Russia’s war of aggression against Ukraine has prompted people across the Indo-Pacific region to ask if hidden or openly festering problems here could also lead to open warfare. Following China’s hysterical response to U.S. Speaker of the House Nancy Pelosi’s visit to Taiwan in August, the answer seems all too clear. From the Hindu Kush to the South China Sea and the Korean Peninsula’s 38th parallel, the Indo-Pacific has no shortage of deep historical antagonisms and false claims to sovereignty that could explode into conflict without warning.

The real question facing leaders across the Indo-Pacific region, then, is whether the region can build a structure of peace to prevent national ambitions and hostilities from escalating to open warfare. Much will depend on whether the region’s democratic powers — Australia, India, Indonesia, Japan, South Korea and the United States — can forge the type of strategic trust needed to make any potential disturber of the peace think twice before initiating hostilities.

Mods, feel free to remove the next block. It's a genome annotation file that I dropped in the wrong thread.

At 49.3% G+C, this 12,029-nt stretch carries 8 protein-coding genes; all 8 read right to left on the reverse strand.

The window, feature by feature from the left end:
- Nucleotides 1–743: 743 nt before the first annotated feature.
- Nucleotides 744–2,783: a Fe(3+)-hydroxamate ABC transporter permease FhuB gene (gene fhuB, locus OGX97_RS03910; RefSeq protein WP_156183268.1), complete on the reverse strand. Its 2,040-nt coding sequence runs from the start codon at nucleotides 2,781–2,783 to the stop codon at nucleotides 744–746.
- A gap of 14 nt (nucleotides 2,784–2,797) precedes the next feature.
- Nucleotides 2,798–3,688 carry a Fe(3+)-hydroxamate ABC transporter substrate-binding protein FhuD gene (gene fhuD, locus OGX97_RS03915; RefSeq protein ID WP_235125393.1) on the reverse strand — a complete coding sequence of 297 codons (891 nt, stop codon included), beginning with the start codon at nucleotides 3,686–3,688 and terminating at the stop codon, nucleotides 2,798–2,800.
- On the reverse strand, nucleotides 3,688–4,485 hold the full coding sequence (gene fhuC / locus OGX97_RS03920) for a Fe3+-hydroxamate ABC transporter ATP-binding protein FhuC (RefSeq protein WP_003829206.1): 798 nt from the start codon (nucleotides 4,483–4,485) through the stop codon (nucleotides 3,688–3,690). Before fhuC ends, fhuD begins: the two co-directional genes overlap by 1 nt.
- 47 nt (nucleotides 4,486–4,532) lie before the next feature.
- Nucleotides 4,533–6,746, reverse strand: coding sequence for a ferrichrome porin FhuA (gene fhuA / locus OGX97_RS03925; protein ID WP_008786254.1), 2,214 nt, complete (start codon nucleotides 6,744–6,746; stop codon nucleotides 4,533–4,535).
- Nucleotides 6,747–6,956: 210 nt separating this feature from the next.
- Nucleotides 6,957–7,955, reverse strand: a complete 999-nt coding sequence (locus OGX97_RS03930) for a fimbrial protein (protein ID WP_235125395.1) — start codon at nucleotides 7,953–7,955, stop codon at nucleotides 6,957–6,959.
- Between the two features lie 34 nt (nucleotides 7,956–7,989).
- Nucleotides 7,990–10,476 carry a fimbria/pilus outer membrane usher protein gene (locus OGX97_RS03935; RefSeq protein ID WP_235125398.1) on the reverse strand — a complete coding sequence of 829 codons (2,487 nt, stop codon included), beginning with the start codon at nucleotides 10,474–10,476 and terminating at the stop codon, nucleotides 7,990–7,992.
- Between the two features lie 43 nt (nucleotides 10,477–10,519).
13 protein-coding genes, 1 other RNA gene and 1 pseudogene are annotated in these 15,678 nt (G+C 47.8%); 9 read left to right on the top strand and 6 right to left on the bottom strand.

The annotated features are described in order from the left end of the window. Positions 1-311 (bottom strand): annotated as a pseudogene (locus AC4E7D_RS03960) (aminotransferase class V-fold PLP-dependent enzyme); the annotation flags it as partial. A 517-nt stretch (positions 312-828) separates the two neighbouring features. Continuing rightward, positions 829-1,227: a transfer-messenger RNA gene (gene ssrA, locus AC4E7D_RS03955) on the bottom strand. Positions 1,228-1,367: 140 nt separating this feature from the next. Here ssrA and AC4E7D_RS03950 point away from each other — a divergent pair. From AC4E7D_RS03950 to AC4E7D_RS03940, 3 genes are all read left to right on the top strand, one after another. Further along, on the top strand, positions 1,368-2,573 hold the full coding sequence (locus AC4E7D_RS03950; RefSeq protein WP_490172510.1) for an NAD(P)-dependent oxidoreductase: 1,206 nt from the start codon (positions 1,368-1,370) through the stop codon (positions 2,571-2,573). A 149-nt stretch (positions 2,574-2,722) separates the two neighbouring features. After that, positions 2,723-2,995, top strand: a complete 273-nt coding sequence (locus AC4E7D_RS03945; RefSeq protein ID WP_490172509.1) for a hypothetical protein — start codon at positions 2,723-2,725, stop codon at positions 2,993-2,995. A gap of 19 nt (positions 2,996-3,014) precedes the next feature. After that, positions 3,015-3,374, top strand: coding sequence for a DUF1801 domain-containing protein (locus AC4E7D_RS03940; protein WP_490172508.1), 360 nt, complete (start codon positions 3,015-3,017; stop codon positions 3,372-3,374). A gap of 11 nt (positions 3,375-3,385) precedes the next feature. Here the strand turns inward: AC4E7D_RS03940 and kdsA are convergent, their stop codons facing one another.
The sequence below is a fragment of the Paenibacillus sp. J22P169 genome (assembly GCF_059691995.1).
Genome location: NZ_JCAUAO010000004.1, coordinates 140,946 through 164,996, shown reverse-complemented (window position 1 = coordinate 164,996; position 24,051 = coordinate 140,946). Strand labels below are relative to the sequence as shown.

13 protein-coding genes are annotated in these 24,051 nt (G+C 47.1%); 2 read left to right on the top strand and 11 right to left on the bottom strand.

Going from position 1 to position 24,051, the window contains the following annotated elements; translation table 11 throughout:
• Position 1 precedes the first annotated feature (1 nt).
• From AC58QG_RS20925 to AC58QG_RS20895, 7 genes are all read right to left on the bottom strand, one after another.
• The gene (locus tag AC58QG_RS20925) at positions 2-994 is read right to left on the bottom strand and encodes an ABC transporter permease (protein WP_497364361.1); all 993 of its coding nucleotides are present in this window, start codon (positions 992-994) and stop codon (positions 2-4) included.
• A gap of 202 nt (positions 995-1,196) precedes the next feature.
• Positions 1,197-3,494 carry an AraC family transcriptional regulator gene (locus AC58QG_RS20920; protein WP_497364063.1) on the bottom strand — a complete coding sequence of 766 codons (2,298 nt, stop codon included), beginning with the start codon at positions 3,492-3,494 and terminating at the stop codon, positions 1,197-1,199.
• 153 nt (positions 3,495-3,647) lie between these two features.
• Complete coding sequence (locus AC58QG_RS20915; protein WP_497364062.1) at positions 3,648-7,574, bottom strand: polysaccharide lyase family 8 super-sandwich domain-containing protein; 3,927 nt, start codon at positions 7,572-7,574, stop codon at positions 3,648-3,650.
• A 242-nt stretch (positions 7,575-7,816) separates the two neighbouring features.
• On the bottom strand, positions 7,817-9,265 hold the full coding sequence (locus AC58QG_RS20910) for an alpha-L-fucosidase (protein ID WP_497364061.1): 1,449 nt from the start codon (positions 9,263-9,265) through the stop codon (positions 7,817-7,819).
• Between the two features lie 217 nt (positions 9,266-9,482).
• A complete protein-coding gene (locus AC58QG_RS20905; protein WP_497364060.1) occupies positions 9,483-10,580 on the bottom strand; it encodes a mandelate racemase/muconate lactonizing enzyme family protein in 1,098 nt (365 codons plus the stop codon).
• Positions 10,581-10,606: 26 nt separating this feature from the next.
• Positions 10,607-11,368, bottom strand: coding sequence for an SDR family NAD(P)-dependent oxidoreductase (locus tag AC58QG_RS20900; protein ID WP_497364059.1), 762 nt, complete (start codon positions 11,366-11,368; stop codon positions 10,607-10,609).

Abe’s foundation